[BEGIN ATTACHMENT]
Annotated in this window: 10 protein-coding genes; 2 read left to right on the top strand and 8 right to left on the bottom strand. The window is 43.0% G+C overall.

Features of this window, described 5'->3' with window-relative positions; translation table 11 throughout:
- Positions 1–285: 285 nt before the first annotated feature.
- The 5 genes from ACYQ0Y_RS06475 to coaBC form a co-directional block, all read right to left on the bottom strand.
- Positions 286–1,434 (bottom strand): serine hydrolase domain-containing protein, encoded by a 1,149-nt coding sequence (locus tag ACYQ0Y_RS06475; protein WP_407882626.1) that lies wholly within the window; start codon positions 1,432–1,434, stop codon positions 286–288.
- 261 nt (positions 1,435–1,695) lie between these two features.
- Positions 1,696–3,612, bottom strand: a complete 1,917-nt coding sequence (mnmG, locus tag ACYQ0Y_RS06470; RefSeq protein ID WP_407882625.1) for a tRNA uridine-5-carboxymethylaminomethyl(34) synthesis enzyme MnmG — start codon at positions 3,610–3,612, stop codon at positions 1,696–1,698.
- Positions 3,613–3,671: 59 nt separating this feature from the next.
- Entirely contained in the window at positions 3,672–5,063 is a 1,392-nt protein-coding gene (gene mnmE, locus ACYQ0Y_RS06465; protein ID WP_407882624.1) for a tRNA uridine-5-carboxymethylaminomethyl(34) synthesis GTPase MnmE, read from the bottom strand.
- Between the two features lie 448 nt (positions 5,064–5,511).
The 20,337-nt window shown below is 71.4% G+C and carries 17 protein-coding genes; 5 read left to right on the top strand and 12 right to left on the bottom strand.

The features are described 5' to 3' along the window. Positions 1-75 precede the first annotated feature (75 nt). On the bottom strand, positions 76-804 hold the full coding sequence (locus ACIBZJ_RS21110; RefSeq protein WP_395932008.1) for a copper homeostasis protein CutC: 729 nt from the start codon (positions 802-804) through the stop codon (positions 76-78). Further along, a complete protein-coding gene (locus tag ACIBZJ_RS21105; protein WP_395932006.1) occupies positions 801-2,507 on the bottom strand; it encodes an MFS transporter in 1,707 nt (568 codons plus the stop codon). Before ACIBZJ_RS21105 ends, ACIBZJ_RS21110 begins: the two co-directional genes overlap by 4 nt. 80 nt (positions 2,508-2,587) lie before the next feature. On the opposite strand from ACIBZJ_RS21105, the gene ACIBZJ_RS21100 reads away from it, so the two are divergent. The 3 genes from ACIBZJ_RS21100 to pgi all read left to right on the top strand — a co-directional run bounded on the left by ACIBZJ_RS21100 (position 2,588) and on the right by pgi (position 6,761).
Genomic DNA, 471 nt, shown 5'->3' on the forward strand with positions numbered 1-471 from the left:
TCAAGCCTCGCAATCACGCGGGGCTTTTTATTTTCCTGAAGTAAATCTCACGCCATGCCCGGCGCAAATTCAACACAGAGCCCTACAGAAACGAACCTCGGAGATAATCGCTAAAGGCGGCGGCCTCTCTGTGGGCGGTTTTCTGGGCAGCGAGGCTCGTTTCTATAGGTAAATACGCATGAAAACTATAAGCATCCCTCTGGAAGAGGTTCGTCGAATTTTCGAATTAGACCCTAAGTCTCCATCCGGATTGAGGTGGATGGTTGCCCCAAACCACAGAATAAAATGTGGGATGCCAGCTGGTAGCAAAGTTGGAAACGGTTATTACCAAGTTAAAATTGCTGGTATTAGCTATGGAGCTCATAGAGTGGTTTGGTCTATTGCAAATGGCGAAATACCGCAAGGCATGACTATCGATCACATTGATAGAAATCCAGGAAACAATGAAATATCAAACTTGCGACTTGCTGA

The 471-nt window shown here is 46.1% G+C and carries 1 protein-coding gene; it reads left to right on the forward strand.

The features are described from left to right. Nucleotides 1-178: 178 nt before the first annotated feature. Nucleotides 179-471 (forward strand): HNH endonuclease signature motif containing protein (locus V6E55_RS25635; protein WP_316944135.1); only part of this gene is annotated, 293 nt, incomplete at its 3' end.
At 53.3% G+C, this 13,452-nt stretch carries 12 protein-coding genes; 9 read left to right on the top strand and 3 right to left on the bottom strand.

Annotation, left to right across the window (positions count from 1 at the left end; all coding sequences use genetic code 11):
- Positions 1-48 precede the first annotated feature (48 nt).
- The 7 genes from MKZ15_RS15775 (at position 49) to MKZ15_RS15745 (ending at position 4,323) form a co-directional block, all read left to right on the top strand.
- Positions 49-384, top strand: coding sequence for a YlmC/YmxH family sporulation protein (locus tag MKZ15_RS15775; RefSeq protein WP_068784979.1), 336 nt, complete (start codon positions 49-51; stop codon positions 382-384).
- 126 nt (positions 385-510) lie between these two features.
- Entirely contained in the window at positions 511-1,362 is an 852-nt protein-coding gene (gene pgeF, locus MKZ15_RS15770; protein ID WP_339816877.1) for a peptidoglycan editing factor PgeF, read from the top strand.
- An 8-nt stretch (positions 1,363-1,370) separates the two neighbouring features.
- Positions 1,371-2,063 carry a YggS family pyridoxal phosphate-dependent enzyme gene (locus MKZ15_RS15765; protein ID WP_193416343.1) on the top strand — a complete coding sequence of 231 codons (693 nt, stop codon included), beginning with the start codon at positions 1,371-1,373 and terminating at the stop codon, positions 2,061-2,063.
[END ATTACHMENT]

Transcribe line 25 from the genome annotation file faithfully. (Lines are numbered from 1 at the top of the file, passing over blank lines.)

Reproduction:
- Positions 1,371-2,063 carry a YggS family pyridoxal phosphate-dependent enzyme gene (locus MKZ15_RS15765; protein ID WP_193416343.1) on the top strand — a complete coding sequence of 231 codons (693 nt, stop codon included), beginning with the start codon at positions 1,371-1,373 and terminating at the stop codon, positions 2,061-2,063.